At over 640 feet long, the accounts are some of the most extensive for any building in medieval Europe. They are archival gold dust for the project team, informing the work of two doctoral students, as well as the virtual reconstruction. The task of transcribing and translating the extensive documents from Latin is the subject of a separate Leverhulme-funded project led by Tim Ayers, assisted by Dr Maureen Jurkowski from University College London.

“The accounts record the people responsible for a building of great magnificence, naming masons, sculptors, painters, glaziers and armies of workmen, but also their suppliers. In the period before and after the Black Death, they offer exceptional insights into medieval crafts and working practices. They are also a direct link to the lost building”, says Professor Ayers.

As a result of the project, Dr Cooper is now a veteran of Parliamentary committees where he has discussed the history of the extraordinary buildings currently under examination at York. He has also delivered presentations in Tours, Beijing and Vancouver.

The project could also influence more contemporary debates about the multi million pound repair and refurbishment programme currently the subject of much discussion at the Palace of Westminster.

More than decoration

“Our research shows that architecture, history, power and the dignity and the sovereignty of Parliament are all bound up within these buildings. The building has so many historical and political resonances – our project deals with a whole lot more than decoration,” says Dr Cooper.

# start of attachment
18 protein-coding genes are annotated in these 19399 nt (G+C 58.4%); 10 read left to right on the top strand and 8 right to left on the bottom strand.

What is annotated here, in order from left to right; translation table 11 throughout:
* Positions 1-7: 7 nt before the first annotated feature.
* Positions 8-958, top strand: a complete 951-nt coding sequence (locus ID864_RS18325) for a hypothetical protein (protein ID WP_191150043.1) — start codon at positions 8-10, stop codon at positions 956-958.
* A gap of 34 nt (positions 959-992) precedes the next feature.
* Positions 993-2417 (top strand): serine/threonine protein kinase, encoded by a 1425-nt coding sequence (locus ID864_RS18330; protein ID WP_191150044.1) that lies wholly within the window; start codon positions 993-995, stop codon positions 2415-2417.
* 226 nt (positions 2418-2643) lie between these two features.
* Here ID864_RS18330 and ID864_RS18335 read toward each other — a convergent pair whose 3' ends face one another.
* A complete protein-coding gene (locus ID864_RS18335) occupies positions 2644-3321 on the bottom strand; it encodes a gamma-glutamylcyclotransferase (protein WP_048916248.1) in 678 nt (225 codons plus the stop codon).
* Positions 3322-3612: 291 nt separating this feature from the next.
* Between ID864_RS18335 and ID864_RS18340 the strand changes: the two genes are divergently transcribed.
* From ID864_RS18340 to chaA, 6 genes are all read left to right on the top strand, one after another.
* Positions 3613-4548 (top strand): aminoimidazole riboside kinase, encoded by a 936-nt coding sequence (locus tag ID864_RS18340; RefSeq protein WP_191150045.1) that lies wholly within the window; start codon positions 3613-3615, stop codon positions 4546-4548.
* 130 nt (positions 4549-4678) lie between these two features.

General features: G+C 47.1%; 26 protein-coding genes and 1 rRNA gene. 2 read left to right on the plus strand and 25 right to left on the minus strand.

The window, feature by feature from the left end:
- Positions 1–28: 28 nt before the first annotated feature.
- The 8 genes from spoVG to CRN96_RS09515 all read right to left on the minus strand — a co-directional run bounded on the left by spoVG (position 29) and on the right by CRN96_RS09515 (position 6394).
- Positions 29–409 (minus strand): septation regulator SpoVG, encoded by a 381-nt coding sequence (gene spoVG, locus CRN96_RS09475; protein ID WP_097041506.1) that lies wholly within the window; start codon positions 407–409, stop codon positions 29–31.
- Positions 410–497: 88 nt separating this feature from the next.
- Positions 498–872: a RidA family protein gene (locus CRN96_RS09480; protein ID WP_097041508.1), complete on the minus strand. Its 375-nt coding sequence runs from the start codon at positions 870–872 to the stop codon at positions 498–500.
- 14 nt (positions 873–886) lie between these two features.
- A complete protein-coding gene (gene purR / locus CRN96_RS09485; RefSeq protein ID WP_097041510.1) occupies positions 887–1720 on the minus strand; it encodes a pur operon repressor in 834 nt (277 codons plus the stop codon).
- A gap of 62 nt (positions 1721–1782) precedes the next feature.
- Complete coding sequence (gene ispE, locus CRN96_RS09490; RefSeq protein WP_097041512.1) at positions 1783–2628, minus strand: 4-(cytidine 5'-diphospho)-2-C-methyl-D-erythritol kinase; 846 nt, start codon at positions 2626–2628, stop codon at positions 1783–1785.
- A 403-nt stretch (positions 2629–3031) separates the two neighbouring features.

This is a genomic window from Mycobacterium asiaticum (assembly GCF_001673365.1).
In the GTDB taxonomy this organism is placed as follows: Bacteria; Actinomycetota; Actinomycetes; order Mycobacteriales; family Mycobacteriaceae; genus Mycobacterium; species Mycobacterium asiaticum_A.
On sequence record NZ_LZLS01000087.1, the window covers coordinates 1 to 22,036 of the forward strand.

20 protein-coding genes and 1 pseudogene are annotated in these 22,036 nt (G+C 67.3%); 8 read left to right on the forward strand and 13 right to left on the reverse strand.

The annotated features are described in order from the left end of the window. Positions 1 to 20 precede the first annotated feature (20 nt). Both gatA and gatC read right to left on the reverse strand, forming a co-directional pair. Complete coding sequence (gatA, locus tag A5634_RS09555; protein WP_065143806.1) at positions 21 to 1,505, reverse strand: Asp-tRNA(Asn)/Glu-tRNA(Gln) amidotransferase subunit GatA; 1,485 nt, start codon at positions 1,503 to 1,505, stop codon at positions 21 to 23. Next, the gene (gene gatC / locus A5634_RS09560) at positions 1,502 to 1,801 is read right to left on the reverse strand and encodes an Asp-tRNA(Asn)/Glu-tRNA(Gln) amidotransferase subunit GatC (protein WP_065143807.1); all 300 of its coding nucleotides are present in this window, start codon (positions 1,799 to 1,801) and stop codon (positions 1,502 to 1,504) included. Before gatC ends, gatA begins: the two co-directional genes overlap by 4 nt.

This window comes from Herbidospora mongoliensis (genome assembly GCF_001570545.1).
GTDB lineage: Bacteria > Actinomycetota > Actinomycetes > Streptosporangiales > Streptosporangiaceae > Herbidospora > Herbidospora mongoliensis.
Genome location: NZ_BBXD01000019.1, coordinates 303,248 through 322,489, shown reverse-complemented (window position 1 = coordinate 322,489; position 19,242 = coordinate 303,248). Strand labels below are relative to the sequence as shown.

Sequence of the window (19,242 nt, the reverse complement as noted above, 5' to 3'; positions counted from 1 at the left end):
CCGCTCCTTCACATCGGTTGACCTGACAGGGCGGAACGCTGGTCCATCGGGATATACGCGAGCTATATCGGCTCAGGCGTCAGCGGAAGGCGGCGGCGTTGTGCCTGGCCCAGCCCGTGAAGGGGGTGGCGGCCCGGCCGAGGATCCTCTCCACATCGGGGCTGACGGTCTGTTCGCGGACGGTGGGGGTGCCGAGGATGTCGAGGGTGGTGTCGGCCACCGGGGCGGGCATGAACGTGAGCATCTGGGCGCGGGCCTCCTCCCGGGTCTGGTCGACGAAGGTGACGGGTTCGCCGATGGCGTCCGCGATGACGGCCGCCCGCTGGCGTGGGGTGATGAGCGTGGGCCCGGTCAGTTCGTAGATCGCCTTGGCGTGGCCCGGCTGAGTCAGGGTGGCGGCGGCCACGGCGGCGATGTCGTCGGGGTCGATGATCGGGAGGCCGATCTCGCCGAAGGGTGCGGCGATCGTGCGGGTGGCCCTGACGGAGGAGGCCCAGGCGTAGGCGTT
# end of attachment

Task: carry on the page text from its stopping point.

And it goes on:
The finished project will be a valuable educational resource for history and history of art scholars, but Dr Cooper hopes the project will also open up the story of St Stephen's to a wider audience.

“There’s a detective story in here about how some pretty challenging archival information can be transformed with the help of emerging technologies."

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There‚Äôs a detective story in here about how some pretty challenging archival information can be transformed with the help of emerging technologies”

Dr John Cooper
Featured researcher

Dr John Cooper

Research centres on the Tudor monarchs - their policies in church and state and the relationship between court and country 

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Featured researcher

Professor Tim Ayers

Research interests in British art and architecture of the later middle ages

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Discover the details

Find out more on the project website  St Stephen's Chapel Westminster Visual and Political Culture 1292 to 1941

Follow the project on Twitter @VSS_Project

Explore the work of the Arts and Humanities Research Council

Find out more about the history of the Commons Chamber on Parliament’s Living Heritage site